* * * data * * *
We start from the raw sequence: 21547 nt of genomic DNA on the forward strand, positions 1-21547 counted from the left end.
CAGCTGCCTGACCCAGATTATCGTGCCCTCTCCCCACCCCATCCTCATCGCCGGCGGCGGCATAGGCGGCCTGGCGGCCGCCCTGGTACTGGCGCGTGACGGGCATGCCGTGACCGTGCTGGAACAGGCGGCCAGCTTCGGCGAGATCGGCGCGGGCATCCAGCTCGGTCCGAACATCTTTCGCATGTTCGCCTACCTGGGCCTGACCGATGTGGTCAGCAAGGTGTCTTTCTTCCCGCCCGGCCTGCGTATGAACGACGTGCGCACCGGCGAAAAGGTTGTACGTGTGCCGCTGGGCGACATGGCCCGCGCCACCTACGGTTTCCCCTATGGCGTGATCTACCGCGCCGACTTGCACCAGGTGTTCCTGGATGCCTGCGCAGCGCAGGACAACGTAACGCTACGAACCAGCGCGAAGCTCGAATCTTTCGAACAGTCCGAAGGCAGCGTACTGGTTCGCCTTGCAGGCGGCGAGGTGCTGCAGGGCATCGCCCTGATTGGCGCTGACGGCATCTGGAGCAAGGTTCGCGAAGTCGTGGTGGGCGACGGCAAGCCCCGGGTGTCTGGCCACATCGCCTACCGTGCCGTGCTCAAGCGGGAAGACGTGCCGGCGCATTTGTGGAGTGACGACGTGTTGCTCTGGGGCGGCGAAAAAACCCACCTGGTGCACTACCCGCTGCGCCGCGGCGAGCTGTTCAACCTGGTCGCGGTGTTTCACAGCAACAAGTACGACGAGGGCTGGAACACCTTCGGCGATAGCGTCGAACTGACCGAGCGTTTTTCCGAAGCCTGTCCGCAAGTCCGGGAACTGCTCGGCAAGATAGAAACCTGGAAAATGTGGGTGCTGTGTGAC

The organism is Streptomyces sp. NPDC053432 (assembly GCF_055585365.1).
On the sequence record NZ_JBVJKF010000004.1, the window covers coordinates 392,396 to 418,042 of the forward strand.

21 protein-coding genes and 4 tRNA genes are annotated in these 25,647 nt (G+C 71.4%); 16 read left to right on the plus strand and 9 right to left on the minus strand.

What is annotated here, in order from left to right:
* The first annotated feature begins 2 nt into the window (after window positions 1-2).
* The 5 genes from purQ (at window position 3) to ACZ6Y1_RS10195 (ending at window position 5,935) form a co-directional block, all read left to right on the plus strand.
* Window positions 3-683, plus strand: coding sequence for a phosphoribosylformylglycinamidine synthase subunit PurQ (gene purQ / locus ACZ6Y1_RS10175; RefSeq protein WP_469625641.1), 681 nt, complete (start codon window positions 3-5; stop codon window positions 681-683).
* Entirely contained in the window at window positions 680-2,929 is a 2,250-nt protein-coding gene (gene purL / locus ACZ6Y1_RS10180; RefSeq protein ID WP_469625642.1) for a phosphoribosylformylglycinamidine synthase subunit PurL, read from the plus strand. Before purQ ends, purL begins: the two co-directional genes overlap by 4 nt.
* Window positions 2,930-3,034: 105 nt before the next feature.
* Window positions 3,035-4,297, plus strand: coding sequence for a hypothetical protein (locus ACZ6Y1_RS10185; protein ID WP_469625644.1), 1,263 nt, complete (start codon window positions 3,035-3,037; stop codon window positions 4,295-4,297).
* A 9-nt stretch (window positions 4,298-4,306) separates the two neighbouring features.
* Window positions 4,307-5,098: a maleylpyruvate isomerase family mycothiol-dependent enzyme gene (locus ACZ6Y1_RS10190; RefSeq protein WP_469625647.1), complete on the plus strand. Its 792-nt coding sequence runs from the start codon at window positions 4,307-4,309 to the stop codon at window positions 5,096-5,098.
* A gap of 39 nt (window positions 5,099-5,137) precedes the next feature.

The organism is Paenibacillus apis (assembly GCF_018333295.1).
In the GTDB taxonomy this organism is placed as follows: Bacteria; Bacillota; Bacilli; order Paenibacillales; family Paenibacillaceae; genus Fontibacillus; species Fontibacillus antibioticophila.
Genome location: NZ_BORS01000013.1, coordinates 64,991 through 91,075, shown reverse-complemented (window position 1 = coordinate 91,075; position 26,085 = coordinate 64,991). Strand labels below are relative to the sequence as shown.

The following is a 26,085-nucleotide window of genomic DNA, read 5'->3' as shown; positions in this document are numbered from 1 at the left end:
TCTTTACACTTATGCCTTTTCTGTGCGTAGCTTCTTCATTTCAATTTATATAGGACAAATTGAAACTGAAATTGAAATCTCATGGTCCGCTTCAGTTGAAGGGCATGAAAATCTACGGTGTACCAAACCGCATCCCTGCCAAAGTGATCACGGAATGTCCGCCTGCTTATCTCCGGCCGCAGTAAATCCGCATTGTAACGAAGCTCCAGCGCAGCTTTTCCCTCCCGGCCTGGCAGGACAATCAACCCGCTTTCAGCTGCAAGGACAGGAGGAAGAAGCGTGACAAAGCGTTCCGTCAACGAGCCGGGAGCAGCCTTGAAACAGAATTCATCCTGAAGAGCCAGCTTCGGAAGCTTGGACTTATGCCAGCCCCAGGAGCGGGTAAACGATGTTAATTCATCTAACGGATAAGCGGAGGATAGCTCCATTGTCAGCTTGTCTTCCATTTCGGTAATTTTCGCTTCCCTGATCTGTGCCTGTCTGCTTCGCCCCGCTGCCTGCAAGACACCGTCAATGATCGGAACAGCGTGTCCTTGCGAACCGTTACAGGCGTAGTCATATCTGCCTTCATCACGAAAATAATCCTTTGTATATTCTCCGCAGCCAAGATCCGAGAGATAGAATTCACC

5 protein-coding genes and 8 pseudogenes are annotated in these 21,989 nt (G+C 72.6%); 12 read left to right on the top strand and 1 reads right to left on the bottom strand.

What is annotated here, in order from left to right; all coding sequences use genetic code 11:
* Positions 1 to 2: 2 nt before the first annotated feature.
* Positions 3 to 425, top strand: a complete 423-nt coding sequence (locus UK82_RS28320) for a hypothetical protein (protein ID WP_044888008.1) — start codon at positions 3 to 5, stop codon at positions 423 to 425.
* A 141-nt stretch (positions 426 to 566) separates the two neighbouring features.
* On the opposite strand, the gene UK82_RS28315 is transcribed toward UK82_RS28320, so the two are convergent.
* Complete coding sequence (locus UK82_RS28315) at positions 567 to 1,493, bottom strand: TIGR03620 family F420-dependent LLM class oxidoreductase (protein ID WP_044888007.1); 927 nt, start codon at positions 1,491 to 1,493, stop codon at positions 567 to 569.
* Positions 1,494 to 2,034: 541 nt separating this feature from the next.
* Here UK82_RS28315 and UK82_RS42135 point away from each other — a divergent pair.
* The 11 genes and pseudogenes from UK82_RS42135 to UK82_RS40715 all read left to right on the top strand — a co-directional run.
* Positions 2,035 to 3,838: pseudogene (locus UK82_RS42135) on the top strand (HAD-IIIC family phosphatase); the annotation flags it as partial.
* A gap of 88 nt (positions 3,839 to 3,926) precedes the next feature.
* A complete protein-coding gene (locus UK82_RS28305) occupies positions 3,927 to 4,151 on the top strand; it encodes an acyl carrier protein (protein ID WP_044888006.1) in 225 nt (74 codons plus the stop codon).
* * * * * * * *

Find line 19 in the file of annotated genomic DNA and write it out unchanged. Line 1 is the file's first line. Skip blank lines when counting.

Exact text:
The following is a 26,085-nucleotide window of genomic DNA, read 5'->3' as shown; positions in this document are numbered from 1 at the left end: